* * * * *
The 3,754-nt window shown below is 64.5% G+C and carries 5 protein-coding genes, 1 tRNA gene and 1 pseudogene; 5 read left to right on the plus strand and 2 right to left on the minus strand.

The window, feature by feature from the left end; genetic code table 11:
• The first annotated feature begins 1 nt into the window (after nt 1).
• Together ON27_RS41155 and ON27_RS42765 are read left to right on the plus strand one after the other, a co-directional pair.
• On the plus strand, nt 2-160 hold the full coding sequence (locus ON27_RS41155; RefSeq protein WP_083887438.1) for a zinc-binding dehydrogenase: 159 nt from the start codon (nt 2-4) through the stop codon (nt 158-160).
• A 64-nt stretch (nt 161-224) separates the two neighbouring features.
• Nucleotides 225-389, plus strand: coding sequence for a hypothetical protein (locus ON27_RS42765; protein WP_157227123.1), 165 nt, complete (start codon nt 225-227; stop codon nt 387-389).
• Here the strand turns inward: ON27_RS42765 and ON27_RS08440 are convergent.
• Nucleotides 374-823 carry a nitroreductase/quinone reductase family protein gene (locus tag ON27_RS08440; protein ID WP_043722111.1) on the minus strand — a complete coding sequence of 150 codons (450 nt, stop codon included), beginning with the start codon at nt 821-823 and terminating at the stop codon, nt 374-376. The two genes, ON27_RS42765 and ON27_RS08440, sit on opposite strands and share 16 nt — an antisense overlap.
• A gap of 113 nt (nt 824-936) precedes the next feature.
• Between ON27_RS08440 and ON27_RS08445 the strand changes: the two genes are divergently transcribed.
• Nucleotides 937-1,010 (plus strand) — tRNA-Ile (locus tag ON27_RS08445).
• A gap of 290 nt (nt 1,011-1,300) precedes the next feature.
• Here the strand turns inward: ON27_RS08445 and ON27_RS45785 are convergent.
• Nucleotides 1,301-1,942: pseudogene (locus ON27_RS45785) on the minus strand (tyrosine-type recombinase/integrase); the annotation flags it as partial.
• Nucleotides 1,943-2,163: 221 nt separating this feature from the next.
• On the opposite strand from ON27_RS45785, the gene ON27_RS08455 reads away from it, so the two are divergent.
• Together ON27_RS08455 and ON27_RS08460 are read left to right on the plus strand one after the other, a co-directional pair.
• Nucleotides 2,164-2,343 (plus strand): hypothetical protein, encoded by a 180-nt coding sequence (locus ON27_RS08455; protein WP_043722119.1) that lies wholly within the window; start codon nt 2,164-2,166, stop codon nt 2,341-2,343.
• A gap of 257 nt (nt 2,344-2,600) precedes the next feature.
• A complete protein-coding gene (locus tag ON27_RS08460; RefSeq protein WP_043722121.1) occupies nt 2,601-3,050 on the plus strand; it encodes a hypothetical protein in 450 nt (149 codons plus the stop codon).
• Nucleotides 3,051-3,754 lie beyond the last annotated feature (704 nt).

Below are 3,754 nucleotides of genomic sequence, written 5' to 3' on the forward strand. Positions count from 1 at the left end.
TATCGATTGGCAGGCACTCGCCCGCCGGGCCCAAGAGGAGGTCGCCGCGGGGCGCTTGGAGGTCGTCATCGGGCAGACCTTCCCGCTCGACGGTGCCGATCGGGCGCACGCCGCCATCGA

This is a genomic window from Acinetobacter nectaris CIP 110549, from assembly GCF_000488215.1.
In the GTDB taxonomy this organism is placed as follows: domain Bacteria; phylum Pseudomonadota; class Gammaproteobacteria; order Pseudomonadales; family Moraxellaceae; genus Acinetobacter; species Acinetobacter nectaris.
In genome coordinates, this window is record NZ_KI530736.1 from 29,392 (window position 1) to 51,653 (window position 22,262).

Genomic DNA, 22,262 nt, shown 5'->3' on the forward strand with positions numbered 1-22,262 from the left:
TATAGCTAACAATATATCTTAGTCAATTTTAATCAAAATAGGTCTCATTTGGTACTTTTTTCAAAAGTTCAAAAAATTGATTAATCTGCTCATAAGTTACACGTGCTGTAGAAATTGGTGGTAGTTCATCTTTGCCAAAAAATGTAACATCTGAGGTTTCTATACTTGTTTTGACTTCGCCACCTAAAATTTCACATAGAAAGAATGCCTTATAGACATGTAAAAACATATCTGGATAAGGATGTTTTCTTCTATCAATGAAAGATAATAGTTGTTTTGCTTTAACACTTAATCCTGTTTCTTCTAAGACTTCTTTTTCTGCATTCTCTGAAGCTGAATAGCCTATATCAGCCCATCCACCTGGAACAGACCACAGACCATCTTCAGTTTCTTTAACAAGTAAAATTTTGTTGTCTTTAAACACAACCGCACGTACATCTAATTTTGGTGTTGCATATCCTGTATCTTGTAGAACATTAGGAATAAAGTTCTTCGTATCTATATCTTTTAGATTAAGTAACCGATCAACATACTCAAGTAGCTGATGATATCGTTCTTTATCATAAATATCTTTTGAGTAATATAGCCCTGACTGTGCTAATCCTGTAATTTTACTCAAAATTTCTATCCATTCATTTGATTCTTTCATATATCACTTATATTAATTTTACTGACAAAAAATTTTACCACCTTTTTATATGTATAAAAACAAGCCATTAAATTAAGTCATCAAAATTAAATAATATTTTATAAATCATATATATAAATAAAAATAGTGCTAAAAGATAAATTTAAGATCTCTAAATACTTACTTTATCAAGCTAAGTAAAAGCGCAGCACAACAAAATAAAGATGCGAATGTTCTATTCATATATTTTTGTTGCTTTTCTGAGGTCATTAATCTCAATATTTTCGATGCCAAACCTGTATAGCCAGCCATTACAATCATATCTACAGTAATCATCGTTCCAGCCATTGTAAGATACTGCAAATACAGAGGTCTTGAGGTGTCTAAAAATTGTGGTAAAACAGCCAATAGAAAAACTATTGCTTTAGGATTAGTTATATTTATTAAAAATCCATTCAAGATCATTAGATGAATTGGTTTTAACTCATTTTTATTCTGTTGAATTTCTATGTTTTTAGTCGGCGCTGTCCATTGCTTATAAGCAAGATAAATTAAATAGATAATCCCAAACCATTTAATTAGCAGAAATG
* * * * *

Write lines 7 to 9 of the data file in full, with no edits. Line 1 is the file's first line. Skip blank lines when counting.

• Nucleotides 225-389, plus strand: coding sequence for a hypothetical protein (locus ON27_RS42765; protein WP_157227123.1), 165 nt, complete (start codon nt 225-227; stop codon nt 387-389).
• Here the strand turns inward: ON27_RS42765 and ON27_RS08440 are convergent.
• Nucleotides 374-823 carry a nitroreductase/quinone reductase family protein gene (locus tag ON27_RS08440; protein ID WP_043722111.1) on the minus strand — a complete coding sequence of 150 codons (450 nt, stop codon included), beginning with the start codon at nt 821-823 and terminating at the stop codon, nt 374-376. The two genes, ON27_RS42765 and ON27_RS08440, sit on opposite strands and share 16 nt — an antisense overlap.